How to become more creative with the help of Mind Map Mastery’s Tony Buzan

Creativity is like the golden egg of personal development: we all want to be more creative, yet how to climb the beanstalk, claim the treasure of creativity and bring it into our lives? Today I’m sharing some creativity tips from Mind Map Mastery author Tony Buzan and I’ve got TWO copies of his book to give away to two lucky winners so read on to enter..!Do you remember Tony Buzan and mind mapping from your university days? I certainly spent hours reading his books and learning this skill. However, since heading out into the real world, I’ve rarely set pen to paper to create my own mind map. But why not? It’s a technique that can be used in all areas of life, not just studying.

As the book Ming Map Mastery demonstrates, it can be used to plan birthday parties, writing reports at work, organising a romantic getaway, or even just to plan out your week. Since discovering this, I’ve been absolutely engrossed in the book and wanted to share it with you.The author, Tony Buzan, has kindly allowed me to share an extract of the book with you all, and the section I chose is about using mind mapping to develop your creativity. Plus, I’ve got two copies of the book to give away to two lucky winners, so read on to discover ways to become more creative in day-to-day life and to enter the competition below…


Many of us may have been fed damaging myths surrounding creativity while we were growing up: that creative people are mavericks, unreliable, foolhardy and a danger to themselves and others; that they are somehow “special” and set apart from the rest of society. If this is the case, it is perhaps no surprise that we are sometimes adverse to recognising creativity in ourselves.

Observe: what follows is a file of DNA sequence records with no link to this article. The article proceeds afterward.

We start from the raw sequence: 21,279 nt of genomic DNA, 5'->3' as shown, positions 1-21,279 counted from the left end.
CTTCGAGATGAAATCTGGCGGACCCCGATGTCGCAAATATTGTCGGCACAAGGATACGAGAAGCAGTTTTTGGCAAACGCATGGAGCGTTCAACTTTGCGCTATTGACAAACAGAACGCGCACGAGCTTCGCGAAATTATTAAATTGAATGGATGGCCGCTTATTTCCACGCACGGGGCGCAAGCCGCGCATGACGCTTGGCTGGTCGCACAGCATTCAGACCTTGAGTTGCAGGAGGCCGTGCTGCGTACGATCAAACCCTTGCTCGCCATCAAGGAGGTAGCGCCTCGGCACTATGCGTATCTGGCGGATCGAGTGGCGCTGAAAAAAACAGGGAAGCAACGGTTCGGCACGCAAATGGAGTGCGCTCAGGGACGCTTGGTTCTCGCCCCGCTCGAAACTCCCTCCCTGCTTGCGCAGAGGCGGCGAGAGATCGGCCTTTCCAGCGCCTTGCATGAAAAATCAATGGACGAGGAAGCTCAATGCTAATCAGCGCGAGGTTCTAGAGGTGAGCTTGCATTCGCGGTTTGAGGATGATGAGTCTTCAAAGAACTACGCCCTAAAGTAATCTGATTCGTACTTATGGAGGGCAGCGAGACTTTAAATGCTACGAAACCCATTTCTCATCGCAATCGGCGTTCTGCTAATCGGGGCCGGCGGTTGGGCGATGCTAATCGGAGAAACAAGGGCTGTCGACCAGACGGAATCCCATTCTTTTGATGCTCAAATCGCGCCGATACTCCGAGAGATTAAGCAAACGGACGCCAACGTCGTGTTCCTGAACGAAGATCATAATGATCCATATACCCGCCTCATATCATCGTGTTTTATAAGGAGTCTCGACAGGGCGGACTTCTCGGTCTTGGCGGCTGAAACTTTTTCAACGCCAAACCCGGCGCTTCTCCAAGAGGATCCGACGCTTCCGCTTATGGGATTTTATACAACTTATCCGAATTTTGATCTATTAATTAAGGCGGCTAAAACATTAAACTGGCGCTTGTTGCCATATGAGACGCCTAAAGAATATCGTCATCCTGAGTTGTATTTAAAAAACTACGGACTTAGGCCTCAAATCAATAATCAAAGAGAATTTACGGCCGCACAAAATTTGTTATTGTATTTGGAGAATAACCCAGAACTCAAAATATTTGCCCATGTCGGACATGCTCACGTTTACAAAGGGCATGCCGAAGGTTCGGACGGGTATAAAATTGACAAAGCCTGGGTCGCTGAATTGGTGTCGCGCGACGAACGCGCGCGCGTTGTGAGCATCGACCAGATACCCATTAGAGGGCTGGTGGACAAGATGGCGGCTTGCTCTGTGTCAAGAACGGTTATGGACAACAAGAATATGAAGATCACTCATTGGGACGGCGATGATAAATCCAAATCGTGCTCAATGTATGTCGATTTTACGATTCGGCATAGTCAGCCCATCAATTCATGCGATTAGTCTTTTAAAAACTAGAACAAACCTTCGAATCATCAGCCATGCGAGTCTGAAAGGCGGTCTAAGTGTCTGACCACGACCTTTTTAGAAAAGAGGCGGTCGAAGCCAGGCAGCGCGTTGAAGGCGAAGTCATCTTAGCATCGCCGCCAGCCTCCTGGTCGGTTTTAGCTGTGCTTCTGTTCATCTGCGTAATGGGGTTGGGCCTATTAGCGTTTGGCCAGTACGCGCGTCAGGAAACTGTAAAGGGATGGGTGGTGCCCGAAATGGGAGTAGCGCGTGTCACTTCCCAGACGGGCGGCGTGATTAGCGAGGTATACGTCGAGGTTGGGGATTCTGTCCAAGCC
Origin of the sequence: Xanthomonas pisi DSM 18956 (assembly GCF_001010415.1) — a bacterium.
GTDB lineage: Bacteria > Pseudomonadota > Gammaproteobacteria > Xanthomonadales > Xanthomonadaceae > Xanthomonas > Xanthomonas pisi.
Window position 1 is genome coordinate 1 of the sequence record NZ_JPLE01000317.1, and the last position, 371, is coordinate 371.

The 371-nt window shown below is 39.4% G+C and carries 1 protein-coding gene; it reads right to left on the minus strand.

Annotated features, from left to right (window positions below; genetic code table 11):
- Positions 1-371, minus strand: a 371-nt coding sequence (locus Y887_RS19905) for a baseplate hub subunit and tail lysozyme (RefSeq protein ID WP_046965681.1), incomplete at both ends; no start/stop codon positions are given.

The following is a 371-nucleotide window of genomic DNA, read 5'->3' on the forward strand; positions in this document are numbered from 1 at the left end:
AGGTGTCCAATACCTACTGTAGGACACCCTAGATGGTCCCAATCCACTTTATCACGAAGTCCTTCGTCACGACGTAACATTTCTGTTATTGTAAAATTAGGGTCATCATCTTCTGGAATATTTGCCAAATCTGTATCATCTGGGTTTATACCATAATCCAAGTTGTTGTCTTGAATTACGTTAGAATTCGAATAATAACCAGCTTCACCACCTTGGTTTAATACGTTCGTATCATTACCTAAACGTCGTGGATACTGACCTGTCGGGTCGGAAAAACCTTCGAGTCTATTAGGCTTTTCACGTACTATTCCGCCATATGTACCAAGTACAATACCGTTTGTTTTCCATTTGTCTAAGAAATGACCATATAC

A much more balanced and productive approach recognises the many strengths of creative personalities: they tend to be pioneers, boundary pushers, inventors and intelligent risk takers. They are more often than not original, flexible, focused, colourful, driven and visionary. They are childlike without being childish.Creative thinking isn’t the prerogative of geniuses; it is simply the ability to think in original ways and to break away from the norm. Like a muscle, your creativity will grow stronger the more you exercise it. The more you practise creative thinking:

  • The easier it will be for you to come up with new ideas
  • The more receptive you will be to fresh perspectives
  • The more original your ideas will become

Creativity is linked to play, another crucial part of life – the key to learning, discovery, relaxation, wellbeing and productivity. Birds and mammals all play, both in the wild and when domesticated, as do some fish, reptiles and even insects. During childhood, play changes the connections of neurons in the prefrontal cortex and helps wire the brain’s executive control centre, which performs a key role in managing emotions, making plans and solving problems. Play forges the connections between brain cells and dendrites, and thereby builds up an internet of connections in a child’s brain – or, to put it another way, as we discussed in Chapter 1 (see page 52), the child’s own internal Mind Map.

If we are lucky, our work can sometimes feel like play. If we are not so lucky, we need to look for ways to introduce an element of play into our lives. On page 106 we saw how to use Mind Mapping to choose a new subject to study or acquire a new skill; this technique can easily be adapted for finding an enjoyable hobby or sport. It can also help you make the most of your leisure time by finding rewarding ways in which to unwind.

Tell me, what is it you plan to do with your one wild and precious life?

Mary Oliver, “The Summer Day”


The saying goes that “No one ever said on their deathbed, ‘I wish I’d spent more time at the office’”; I’m sure the same applies to watching more TV. In the words of American poet Mary Oliver, we only have “one wild and precious life”, so use a Mind Map to make the most of yours in whatever way brings you satisfaction and fulfilment.